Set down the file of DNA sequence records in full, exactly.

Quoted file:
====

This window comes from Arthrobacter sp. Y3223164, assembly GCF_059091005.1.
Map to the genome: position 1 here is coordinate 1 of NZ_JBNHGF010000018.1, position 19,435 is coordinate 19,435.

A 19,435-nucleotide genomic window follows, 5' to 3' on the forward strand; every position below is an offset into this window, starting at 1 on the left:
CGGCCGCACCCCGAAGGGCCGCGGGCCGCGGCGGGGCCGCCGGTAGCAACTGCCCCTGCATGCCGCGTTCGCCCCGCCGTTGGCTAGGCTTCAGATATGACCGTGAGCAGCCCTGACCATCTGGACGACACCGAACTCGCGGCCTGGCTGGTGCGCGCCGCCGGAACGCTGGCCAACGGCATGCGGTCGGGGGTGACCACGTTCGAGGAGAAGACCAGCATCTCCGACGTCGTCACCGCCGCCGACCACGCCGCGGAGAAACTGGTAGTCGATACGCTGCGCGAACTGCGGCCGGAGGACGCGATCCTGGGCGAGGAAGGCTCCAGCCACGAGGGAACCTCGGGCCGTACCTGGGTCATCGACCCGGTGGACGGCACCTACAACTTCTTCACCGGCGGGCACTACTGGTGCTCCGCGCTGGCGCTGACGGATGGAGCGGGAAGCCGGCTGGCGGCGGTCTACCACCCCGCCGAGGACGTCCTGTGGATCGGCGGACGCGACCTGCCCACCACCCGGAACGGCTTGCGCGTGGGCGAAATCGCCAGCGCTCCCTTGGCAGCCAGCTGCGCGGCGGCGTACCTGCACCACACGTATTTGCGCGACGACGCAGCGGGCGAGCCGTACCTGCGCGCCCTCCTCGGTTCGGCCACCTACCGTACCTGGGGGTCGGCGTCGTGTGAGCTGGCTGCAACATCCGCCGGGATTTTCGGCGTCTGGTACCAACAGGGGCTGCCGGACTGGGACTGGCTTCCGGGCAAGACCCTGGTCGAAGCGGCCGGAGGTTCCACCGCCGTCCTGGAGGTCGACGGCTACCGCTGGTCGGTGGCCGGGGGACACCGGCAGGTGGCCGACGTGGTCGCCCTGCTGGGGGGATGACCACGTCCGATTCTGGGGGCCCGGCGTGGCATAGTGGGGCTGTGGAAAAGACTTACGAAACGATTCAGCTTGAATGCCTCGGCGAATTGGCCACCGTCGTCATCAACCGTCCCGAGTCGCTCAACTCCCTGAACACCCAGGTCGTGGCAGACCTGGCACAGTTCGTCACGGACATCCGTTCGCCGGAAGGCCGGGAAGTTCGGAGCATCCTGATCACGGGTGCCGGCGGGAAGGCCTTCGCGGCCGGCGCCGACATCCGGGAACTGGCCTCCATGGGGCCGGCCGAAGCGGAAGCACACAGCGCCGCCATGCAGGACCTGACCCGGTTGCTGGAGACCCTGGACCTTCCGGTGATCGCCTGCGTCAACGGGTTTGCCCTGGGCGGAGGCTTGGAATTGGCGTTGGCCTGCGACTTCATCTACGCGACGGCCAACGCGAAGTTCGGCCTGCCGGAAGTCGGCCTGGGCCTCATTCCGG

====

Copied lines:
This window comes from Arthrobacter sp. Y3223164, assembly GCF_059091005.1.
Map to the genome: position 1 here is coordinate 1 of NZ_JBNHGF010000018.1, position 19,435 is coordinate 19,435.

A 19,435-nucleotide genomic window follows, 5' to 3' on the forward strand; every position below is an offset into this window, starting at 1 on the left:
CGGCCGCACCCCGAAGGGCCGCGGGCCGCGGCGGGGCCGCCGGTAGCAACTGCCCCTGCATGCCGCGTTCGCCCCGCCGTTGGCTAGGCTTCAGATATGACCGTGAGCAGCCCTGACCATCTGGACGACACCGAACTCGCGGCCTGGCTGGTGCGCGCCGCCGGAACGCTGGCCAACGGCATGCGGTCGGGGGTGACCACGTTCGAGGAGAAGACCAGCATCTCCGACGTCGTCACCGCCGCCGACCACGCCGCGGAGAAACTGGTAGTCGATACGCTGCGCGAACTGCGGCCGGAGGACGCGATCCTGGGCGAGGAAGGCTCCAGCCACGAGGGAACCTCGGGCCGTACCTGGGTCATCGACCCGGTGGACGGCACCTACAACTTCTTCACCGGCGGGCACTACTGGTGCTCCGCGCTGGCGCTGACGGATGGAGCGGGAAGCCGGCTGGCGGCGGTCTACCACCCCGCCGAGGACGTCCTGTGGATCGGCGGACGCGACCTGCCCACCACCCGGAACGGCTTGCGCGTGGGCGAAATCGCCAGCGCTCCCTTGGCAGCCAGCTGCGCGGCGGCGTACCTGCACCACACGTATTTGCGCGACGACGCAGCGGGCGAGCCGTACCTGCGCGCCCTCCTCGGTTCGGCCACCTACCGTACCTGGGGGTCGGCGTCGTGTGAGCTGGCTGCAACATCCGCCGGGATTTTCGGCGTCTGGTACCAACAGGGGCTGCCGGACTGGGACTGGCTTCCGGGCAAGACCCTGGTCGAAGCGGCCGGAGGTTCCACCGCCGTCCTGGAGGTCGACGGCTACCGCTGGTCGGTGGCCGGGGGACACCGGCAGGTGGCCGACGTGGTCGCCCTGCTGGGGGGATGACCACGTCCGATTCTGGGGGCCCGGCGTGGCATAGTGGGGCTGTGGAAAAGACTTACGAAACGATTCAGCTTGAATGCCTCGGCGAATTGGCCACCGTCGTCATCAACCGTCCCGAGTCGCTCAACTCCCTGAACACCCAGGTCGTGGCAGACCTGGCACAGTTCGTCACGGACATCCGTTCGCCGGAAGGCCGGGAAGTTCGGAGCATCCTGATCACGGGTGCCGGCGGGAAGGCCTTCGCGGCCGGCGCCGACATCCGGGAACTGGCCTCCATGGGGCCGGCCGAAGCGGAAGCACACAGCGCCGCCATGCAGGACCTGACCCGGTTGCTGGAGACCCTGGACCTTCCGGTGATCGCCTGCGTCAACGGGTTTGCCCTGGGCGGAGGCTTGGAATTGGCGTTGGCCTGCGACTTCATCTACGCGACGGCCAACGCGAAGTTCGGCCTGCCGGAAGTCGGCCTGGGCCTCATTCCGG